Jesse Greene Presents RE:PURPOSED

Artist Jesse Greene gives us his take on contemporary fashion with his creative vision Re:purposed. Most people know him as a photographer but looking at this project it seems like he’s moving in a different direction. Using repurposed goods Greene has figured out a way to create a new canvas for himself with wearable materials. Visually he takes elements from his abstract paintings and murals which create a vivid, poppy, contemporary color pallet that complements the wearers form and natural motion. Lets get into Jesse Greene’s head and understand what it is that goes into Re:purposed.
Let’s start from the beginning, tell us a little about your artistic background. When did you first start painting?
That’s like a 25 year story but to keep it brief I’ve been artistic since I was a child. I started taking it seriously at around 11 or 12 and have been painting at a professional level since 2004. I have been working with photography since 1998. I was born int he summer of 83′ and raised in Hyde Park a neighborhood in Chicago, Illinois and went to college at SAIC. I moved to Texas around 2009 and have been traveling abroad showing paintings ever since.
When did you first realize you were interested in the fashion industry as a whole?
I was always into fashion as a kid in the 80’s and 90’s and then into high school I just didn’t really understand it overall, I just knew I liked what I liked. A lot of it was mostly street wear stuff like Ecko, Phat Farm, and Enyce, but by the time I was 25 I had managed some well known Chicago boutiques and worked at more high end clothing retailers in Texas like Barneys, Metropark and places like that. I also lived in Paris for a good amount of time where I learned more about fashion houses, and fashion week which skyrocketed my creativity. Vice magazine really got me interested, and a lot of the look books I would receive at work really inspired me to get more into DIY fashion and photography.
What other artists do you draw a lot of your inspiration from? What about designers?
I get a lot of inspiration from graffiti artists, along with photographers. Most of the artists I drew inspiration from were Jordan Nickel, EWOK 5MH, OBEY, Banksy, Basquiat, Murakami and The El Barto, mostly artists that use a lot of vivid colors and iconography but I’m constantly inspired by artists on a daily basis, there are just too many to name. In terms of high end designers Ive always loved Dior, but over the past maybe ten years Ive been really inspired by Alexander Wang, BAPE, YSL, Givenchy, Marc Jacobs, Versace, Off-white, The Blondes New York and Patricia Field  but I don’t feel like I take anything from them conceptually aside from possibly presentation. I also really enjoy when artists and fashion labels collaborate like Levis and KRINK, or some of the KAWS collaborations. I feel like the street wear look has successfully  blended itself into high fashion so were going to see a lot more graffiti influence and more distressed hand made garments in the near future.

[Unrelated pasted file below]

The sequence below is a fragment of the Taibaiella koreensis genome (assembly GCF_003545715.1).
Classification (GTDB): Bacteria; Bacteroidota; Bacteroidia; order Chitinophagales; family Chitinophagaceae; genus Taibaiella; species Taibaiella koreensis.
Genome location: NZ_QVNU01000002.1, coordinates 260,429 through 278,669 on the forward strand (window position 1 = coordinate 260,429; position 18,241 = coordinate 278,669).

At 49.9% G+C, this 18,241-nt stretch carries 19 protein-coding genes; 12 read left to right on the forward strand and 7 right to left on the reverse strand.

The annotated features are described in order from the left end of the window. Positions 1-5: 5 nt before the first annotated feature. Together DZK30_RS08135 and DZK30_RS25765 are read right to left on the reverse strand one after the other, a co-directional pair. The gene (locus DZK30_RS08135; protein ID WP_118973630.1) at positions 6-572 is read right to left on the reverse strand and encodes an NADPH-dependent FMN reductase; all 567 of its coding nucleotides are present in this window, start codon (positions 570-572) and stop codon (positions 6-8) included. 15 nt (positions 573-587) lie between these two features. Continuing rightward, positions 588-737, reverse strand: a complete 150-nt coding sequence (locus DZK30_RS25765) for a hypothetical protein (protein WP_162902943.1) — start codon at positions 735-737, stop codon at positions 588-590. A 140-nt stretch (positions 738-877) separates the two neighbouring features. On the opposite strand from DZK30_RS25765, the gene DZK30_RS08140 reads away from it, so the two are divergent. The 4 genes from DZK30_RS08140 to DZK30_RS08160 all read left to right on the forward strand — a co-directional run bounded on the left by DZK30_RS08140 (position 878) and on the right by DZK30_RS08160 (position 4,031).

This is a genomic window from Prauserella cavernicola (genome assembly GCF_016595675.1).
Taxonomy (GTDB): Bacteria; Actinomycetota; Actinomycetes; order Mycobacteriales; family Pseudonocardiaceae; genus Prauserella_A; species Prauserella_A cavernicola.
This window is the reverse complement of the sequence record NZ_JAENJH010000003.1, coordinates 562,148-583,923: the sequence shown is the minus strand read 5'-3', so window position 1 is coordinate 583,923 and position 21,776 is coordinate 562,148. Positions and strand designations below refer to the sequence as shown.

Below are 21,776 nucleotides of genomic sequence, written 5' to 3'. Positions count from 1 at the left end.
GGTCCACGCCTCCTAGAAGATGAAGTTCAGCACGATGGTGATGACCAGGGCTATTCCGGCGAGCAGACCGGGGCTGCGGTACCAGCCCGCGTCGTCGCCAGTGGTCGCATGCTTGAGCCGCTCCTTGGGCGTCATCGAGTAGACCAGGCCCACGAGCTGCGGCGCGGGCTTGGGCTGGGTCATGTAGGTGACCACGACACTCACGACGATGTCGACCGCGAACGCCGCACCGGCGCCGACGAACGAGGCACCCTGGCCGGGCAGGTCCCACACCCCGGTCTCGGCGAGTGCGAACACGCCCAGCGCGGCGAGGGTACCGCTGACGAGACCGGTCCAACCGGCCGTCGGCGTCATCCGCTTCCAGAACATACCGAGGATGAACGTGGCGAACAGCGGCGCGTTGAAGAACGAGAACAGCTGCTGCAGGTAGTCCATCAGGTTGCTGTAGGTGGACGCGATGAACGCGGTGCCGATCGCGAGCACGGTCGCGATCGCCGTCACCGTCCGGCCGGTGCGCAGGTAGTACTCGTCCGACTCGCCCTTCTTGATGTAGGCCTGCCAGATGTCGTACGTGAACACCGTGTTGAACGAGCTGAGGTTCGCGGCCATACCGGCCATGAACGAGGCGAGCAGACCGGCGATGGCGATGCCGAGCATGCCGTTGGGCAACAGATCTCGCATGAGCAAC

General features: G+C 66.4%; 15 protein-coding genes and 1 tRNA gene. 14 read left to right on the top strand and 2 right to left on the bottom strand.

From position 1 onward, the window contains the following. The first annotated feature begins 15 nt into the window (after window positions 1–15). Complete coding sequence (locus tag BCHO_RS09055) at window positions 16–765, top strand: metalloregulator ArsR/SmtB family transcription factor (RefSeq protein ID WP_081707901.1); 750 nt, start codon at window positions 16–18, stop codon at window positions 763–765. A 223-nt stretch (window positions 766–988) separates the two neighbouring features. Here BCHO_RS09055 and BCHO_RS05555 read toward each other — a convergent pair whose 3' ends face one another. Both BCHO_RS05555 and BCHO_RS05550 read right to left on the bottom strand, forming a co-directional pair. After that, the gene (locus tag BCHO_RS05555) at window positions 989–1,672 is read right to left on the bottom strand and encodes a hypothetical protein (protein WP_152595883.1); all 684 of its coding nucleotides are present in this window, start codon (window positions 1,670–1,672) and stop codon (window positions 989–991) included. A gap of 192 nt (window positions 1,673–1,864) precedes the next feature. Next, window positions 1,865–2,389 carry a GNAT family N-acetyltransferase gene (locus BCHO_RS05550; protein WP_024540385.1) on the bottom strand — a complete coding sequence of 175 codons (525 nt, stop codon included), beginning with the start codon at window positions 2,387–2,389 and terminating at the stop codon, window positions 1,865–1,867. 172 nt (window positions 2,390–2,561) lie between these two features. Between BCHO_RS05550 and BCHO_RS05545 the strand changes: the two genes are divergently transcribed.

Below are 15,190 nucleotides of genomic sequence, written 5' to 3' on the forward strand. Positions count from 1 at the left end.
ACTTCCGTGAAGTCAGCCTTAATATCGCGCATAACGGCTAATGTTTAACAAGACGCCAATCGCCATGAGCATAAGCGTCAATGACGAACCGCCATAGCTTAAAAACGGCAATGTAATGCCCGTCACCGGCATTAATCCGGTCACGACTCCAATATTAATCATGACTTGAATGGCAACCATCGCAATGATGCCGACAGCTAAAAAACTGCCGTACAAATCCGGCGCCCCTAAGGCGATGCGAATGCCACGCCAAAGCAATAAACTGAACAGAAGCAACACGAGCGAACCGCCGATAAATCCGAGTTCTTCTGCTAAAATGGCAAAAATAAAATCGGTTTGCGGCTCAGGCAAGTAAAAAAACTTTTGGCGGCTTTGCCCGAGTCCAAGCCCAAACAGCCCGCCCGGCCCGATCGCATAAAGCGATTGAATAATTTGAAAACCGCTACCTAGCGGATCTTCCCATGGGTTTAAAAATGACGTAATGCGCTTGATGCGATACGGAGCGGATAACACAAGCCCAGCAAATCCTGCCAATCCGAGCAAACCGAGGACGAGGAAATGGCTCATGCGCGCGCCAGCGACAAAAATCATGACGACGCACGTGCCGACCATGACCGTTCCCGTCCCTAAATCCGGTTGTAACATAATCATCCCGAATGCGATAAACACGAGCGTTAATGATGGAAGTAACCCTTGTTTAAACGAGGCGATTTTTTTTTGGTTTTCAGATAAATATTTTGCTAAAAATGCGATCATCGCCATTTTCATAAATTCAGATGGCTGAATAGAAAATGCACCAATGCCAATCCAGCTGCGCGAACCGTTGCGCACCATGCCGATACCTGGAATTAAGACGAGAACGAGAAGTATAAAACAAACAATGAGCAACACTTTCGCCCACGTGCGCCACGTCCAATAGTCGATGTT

If Re:purposed had a particular vibe what would it be?
I would call it grunge-hop meets high-end street wear. I don’t even know what grunge-hop really is but I imagine a kind of punky, swagged out, street wear brand. Nothing specific to any demographic but definitely for the more fashion forward.
Do you usually have a clear vision of what a piece is going to look like when finished or do you just start painting and see where it goes?
Its kind of both. For some garments I might already have an idea in my head I’m just looking for the right color or fit, other times I look at it as a challenge to do something creative with. I feel like that approach shows an artists abilities to adapt to trends and styles a little bit more than just doing graphic tees or hats or something like that.

What’s your favorite fabric to work with when painting clothes?

Right now I’m doing a lot with denim. I like denim because its durable and you can damage it and not worry about it fraying as much or absorbing too much paint. I’d really like to work with silk and leather soon, I know that’s going to be a bit harder to find.

Walk us through your creative process- in terms of color, application, etc.
I basically approach it the same way I would approach a canvas. I study the amount of space I have to work with for a few days, then I start thinking about colors and designs that flow with the cut of the garment. The creative process requires a few preliminary adjustments but after that the application of paint and any other hardware becomes a lot easier. The patterns and colors are somewhat coordinated but are also a stream of consciousness in some ways. For me aesthetically its really all about logical placement and color balance.
What’s your favorite piece that you’ve done so far?
There are two blazers honestly that are really sick but by the time the runway arrives I might have made something totally new that I love… There’s also a starter jacket on deck, so I really cant say at the moment. I will say that I enjoy making everything.
What can we expect from the mind of Jesse Greene in the near future?
This weekend 5/4/19 I’m having a runway casting for a show I’m curating this summer that is also a clothing commission/donation event that’s taking place at STRUT studios. I encourage anyone interested in commissioning me to do a garment to attend. You can get all the info here. Also check out the latest looks shot by me here on my website. I’m also on instagram. And don’t forget to check out the awesome accessories by hand bag designer Milanblocks here.
Interview by Magazine To Mercer.